This week, a judge sitting in the Circuit Court for Harford County, Maryland ruled after a lengthy motion's hearing that the prosecutor violated my client's due process rights. The result was that all charges including attempted murder and first degree assault were dismissed. This case involved some unique facts and circumstances that if appealed, may garner some attention by the appellate courts.
On May 22, 2009, a district court charging document was issued by the Harford County police charging the Defendant with assaulting his wife on May 20, 2009 and charging him with the attempted murder of his brother in law on May 21, 2009. The Defendant was held without bail from May 22, 2009 until June 10, 2009 when bail was set at $25,000. The Defendant paid a bondsman and was released. On that date, the charges with respect to the incident with his brother-in-law were dismissed. At that time, the State dismissed the charges because the brother-in-law was on active duty and soon to be deployed out of the country. Thereafter, in October, 2009, the Defendant’s wife invoked her marital privilege and the Defendant was found not guilty of assaulting her.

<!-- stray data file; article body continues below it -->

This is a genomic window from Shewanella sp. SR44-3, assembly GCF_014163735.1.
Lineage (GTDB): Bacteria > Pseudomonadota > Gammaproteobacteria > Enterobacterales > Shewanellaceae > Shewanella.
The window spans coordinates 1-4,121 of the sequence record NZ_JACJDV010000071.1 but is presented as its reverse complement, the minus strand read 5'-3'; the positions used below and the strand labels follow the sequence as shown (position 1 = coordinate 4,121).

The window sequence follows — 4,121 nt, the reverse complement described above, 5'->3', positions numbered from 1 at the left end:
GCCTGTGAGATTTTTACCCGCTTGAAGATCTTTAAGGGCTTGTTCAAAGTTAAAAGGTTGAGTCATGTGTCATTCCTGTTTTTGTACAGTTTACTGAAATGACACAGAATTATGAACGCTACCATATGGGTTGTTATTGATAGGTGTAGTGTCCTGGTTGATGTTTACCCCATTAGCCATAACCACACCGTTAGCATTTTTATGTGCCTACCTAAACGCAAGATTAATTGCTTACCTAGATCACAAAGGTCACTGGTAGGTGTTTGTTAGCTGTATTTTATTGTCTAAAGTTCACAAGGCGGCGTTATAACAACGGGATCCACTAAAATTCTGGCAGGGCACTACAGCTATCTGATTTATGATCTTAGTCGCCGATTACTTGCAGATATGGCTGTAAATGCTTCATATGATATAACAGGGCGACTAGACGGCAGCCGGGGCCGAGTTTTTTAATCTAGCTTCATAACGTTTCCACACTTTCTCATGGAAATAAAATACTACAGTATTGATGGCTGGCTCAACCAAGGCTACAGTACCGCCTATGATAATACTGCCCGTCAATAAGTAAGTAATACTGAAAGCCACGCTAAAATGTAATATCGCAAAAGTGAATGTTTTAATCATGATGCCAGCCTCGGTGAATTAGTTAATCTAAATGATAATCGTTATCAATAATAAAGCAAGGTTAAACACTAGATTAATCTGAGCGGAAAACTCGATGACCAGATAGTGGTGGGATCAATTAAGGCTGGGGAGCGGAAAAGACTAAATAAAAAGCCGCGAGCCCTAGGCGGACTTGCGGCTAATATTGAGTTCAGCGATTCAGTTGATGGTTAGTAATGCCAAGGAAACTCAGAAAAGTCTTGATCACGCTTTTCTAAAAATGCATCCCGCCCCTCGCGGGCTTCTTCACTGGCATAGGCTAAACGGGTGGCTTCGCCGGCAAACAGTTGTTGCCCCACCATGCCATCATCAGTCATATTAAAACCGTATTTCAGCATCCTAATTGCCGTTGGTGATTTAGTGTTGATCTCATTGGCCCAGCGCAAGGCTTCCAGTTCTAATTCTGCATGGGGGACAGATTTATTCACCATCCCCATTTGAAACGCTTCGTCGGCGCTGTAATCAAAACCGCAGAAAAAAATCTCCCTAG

Sixteen months passed and the Defendant had no other criminal arrests. Despite the fact that the Defendant had no further contacts with law enforcement, at the time of the filing of the indictment in the above captioned matter, the prosecutor requested a no bail warrant. The Defendant was arrested on October 7, 2010 and held without bail. On October 13, 2010, a bail review was held and his bond was set at $250,000. The Defendant paid a bondsman a second time and was released.